You have boundaries at home:

  • You’ve taught the kids to knock before opening the bathroom door.
  • Cell phones get turned in before sitting down to the dinner table.
  • You’ve finally trained your spouse to get his dirty socks into the clothes hamper.

So why is it so difficult to establish and maintain boundaries in your business?

How to communicate boundaries in your business

I think we’re so focused on success and people-pleasing that when something pushes our boundaries just a bit we’re not as likely to push back. Until the boundary lines are violated completely.

But productivity depends on boundaries. And when those boundaries start to bend and flow, productivity suffers.

When boundaries start to bend and flow, productivity suffers.Click To Tweet

To establish your boundaries, know what your mission, vision and values are. Those are the guiding forces in your business every day, most importantly your values.

If raising your family and being present is one of your values, then you need to block off time for that in your calendar. I left corporate America to be a better mom and wife and showing up for my family was a huge priority for me. I block out from 3 to 9 p.m. every day so I can get my kids from school and drive them to their various sporting events.

This won’t be as big a priority as my kids grow and begin to drive themselves, so I can change this boundary when needed. But my clients are aware of this.


Communicating Boundaries to Clients

Open communication with your clients is always essential, but even more so when you’re laying out your boundaries. It’s not fair to them to feel resentment for blurring the lines if they don’t know where those lines are.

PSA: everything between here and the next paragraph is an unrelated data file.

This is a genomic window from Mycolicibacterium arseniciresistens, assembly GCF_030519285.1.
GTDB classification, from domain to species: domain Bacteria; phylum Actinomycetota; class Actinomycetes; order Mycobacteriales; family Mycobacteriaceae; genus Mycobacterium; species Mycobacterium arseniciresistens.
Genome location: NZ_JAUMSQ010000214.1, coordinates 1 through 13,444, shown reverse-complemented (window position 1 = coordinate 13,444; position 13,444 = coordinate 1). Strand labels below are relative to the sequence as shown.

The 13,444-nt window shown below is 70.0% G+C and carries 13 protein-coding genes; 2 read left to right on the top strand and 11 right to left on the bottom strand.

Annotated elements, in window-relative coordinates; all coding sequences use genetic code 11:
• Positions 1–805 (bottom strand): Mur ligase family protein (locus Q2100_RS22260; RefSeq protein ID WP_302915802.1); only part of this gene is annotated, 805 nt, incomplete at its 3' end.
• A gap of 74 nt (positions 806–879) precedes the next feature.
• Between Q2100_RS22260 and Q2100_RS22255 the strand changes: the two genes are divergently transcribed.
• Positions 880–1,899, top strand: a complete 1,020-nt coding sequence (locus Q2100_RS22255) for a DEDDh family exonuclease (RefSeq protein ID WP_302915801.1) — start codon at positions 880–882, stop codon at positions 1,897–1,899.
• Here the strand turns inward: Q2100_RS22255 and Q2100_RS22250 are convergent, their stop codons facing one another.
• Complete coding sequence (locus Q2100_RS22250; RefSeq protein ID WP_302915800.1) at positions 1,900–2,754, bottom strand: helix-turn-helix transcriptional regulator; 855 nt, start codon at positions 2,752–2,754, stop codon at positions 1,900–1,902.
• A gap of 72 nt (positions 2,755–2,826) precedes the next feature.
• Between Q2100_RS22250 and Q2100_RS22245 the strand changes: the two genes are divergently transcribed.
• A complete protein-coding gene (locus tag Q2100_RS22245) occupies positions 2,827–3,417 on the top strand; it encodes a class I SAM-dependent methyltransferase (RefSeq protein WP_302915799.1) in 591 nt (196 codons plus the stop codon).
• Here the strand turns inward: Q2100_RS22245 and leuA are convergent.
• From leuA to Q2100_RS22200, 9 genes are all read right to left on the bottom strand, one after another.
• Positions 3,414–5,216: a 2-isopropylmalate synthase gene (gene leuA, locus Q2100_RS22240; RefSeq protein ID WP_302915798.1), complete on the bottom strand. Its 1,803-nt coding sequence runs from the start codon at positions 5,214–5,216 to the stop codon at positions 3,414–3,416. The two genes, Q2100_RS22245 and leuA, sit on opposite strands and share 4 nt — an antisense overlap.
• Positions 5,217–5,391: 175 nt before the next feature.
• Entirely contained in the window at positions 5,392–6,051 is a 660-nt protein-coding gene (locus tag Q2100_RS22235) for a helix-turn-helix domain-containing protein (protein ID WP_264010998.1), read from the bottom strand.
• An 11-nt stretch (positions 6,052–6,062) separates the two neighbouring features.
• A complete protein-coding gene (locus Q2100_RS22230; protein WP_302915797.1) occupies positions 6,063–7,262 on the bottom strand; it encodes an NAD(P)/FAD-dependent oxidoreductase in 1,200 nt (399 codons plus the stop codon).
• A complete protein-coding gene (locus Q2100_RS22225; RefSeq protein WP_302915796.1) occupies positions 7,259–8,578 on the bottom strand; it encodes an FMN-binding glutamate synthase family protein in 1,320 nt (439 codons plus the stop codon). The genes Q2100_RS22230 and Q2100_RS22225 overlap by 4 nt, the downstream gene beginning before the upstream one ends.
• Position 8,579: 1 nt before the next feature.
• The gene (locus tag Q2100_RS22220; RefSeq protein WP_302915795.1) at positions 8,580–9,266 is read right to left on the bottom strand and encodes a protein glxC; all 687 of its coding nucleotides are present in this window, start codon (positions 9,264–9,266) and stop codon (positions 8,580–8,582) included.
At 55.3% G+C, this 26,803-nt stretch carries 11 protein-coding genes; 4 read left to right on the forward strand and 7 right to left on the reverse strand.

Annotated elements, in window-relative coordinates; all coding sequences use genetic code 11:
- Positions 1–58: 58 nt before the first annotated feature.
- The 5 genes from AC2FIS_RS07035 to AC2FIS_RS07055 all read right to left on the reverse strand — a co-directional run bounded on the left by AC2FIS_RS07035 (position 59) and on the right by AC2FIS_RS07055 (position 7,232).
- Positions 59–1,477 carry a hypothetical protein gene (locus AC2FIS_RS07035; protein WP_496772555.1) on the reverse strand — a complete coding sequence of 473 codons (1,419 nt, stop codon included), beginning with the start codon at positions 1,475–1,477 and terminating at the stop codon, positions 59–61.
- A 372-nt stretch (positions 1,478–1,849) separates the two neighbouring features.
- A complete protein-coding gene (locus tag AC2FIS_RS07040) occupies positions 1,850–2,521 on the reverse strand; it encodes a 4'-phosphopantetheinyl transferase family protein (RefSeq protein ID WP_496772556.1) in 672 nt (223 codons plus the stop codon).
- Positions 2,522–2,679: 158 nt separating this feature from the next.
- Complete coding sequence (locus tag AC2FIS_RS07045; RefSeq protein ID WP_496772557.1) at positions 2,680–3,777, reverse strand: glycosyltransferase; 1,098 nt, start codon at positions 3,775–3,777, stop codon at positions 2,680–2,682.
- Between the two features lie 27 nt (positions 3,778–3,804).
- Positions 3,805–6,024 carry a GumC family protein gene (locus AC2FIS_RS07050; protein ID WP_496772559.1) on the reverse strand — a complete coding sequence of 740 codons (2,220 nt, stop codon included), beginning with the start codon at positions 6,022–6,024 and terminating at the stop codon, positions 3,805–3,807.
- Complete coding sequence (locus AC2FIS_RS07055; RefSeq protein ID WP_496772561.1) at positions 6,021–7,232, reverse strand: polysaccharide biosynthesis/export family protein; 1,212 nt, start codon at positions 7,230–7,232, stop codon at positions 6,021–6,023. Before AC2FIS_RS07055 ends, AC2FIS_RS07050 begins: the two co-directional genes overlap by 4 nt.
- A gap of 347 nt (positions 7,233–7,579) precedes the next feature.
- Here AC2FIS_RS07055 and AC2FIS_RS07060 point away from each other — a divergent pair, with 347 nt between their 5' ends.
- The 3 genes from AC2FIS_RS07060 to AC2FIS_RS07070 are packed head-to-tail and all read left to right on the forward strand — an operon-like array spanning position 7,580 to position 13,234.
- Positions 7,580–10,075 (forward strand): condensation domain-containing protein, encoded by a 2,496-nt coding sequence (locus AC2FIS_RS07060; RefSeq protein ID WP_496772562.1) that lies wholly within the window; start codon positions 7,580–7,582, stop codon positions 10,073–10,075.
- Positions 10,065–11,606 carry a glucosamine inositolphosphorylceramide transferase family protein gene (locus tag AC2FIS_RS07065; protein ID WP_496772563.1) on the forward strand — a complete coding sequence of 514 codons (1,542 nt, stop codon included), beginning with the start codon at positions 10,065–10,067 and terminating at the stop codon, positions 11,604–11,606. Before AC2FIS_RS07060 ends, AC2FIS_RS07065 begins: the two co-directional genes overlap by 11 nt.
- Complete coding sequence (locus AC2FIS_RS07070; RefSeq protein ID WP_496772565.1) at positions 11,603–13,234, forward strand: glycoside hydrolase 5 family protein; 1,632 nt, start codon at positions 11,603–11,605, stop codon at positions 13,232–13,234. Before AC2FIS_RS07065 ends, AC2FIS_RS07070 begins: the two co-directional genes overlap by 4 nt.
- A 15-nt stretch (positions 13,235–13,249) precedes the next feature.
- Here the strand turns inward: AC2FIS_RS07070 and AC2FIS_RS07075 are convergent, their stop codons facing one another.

Don’t resent clients for pushing your boundaries if you haven’t communicated the boundaries to them.Click To Tweet

It’s up to you how you communicate boundaries to your clients, but it needs to be part of your onboarding process. It can be as formal as spelling them out in your contract, which requires clients to sign off on them, or including them in your client welcome packet. Either way, you need to set those working expectations.

Another way to ease into a conversation about boundaries is to have your clients do my mission, vision and values exercise. If you’re working one-to-one with clients, you’ll want a better sense of their values anyway. This is a good way to get to know one another better and know what’s important in each other’s businesses.


Communicating Boundaries to Loved Ones

When I left corporate, my husband and I sat down to talk about what this would look like for our family. I wanted to go into business for myself so I could be there for my kids and family, but I also knew that I’d be working a lot of hours as my business got up and running. I told my husband that I was going to have to put in some crazy hours in the next few years and after talking we knew we could get on the same page.

Because we were able to have an open conversation about time and boundaries, I’m able to do the business traveling I need. He picks up the slack when I’m gone and there’s nothing that takes me away from my family and loved ones when I’m in town.

At the same time, my friends and extended family also respect my boundaries because they are firmly in place and I don’t sway from them.

Open conversations with family members and friends helps to solidify your business as a professional endeavor, rather than a hobby you do when you have time. (Because, let’s face it, you won’t ever make the time if everyone thinks it’s a hobby.) If you’ve had push-back from anyone, I urge you to put up boundaries that establish work hours and goals that are non-negotiable for you.

The more seriously you take your business and the better you communicate this to your clients and family members, the more secure you’ll feel in what you’re doing. You’ll gain time back in your business that you’d normally be fielding calls or having conversations that don’t help your bottom line. And you’ll be happier in the quality, structured time you have in business and in life.

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